The number of people being admitted to hospital for eating disorders has increased by 16% in the past year, with the amount of children and teenagers undergoing treatment last year numbering nearly 1,700.

Hospitals recorded 2,290 eating disorder admissions in the 12 months to June 2012, according to provisional figures from the Health and Social Care Information Centre (HSCIC).

Children and teenagers aged 10 to 19 accounted for 55% of admissions in the latest 12 month period; up from 49% in the previous year with 15-year-old girls only making up nearly 10% of all admissions. 

Tim Straughan, chief executive of the HSCIC, said: "It might be assumed that a person suffering with an eating disorder is cared for in the community through primary services rather than in hospital; with activity in secondary care only part of a bigger picture.

"However our figures do suggest that hospitals in England are admitting a greater number of eating disorder cases than in previous years. The data also points to a relatively small but nevertheless significant rise in child admissions for the treatment of an eating disorder."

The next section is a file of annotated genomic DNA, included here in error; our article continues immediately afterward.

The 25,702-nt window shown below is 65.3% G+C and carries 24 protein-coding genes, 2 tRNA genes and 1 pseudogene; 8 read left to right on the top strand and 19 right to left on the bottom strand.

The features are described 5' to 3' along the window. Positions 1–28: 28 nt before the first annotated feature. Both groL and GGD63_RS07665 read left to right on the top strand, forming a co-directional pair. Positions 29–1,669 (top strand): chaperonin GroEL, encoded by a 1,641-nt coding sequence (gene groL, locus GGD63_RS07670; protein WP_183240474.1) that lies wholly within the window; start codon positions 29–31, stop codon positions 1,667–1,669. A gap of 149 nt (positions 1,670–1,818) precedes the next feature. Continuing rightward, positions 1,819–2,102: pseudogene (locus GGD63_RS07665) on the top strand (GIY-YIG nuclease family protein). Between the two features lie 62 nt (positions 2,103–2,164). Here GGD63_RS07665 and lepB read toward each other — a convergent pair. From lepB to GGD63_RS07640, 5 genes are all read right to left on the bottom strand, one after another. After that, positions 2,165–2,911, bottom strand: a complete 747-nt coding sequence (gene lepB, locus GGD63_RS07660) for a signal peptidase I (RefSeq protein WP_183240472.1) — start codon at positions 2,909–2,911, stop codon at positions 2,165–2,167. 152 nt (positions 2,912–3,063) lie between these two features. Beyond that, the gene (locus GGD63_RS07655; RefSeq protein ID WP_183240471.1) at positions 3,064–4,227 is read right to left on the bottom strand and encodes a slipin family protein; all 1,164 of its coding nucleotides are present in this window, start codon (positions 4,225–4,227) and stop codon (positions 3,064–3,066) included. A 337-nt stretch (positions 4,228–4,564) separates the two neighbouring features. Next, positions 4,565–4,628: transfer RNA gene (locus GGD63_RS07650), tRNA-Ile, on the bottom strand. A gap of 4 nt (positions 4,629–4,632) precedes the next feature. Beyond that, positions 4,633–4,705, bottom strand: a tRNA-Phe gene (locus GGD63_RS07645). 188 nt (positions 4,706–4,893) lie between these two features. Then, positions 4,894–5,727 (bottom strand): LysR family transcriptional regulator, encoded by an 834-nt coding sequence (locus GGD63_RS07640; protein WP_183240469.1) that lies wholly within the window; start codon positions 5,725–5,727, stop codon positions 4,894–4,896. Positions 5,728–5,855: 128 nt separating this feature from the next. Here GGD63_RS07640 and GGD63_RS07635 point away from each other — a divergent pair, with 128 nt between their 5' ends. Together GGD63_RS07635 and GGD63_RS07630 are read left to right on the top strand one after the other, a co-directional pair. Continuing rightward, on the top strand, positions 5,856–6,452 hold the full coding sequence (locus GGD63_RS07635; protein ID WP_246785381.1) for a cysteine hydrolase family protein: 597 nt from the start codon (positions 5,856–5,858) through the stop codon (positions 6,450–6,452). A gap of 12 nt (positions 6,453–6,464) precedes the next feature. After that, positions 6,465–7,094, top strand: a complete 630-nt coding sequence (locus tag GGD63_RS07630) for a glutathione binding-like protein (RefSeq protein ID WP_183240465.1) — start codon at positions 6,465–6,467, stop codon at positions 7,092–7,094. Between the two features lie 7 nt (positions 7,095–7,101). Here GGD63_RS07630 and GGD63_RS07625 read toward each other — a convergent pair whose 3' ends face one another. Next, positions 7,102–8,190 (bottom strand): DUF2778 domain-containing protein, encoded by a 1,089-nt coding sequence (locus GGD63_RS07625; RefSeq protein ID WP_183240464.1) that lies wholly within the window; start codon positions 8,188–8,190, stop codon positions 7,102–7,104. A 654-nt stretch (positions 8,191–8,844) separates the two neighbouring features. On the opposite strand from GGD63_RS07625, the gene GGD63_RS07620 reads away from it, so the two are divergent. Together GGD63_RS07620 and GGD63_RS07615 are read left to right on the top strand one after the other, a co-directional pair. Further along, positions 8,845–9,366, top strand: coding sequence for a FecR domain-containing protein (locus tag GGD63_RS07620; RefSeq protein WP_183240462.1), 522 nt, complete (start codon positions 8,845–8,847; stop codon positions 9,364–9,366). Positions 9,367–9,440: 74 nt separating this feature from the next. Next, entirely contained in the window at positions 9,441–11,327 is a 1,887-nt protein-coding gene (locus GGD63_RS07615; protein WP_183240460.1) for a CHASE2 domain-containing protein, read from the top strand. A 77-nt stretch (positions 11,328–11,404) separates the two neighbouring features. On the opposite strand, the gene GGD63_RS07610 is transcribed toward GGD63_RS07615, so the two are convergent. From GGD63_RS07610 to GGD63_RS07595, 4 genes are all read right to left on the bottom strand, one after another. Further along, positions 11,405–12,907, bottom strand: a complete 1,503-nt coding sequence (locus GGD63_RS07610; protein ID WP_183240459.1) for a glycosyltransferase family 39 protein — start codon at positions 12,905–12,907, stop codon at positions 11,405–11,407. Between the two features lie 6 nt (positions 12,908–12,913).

Overall, women accounted for 91% of all admissions with anorexia the most common disorder as the cause of nearly three-quarters of admissions.

Lucie Russell, director of campaigns, policy and participation, at young people's mental health charity YoungMinds, said: "These figures show that there are an increasing number of children and young people who are in great pain and are struggling to cope.

"We know that eating disorders are a physical sign of emotional distress. It is essential we address the underlying problems that are so often the cause of young people turning to extreme relationships with food. We must make sure there are accessible places where children and young people can go to talk to about the struggles they are facing and specialist resources available as soon as they are needed."

Posted 12/10/2012 by richard.hook@pavpub.com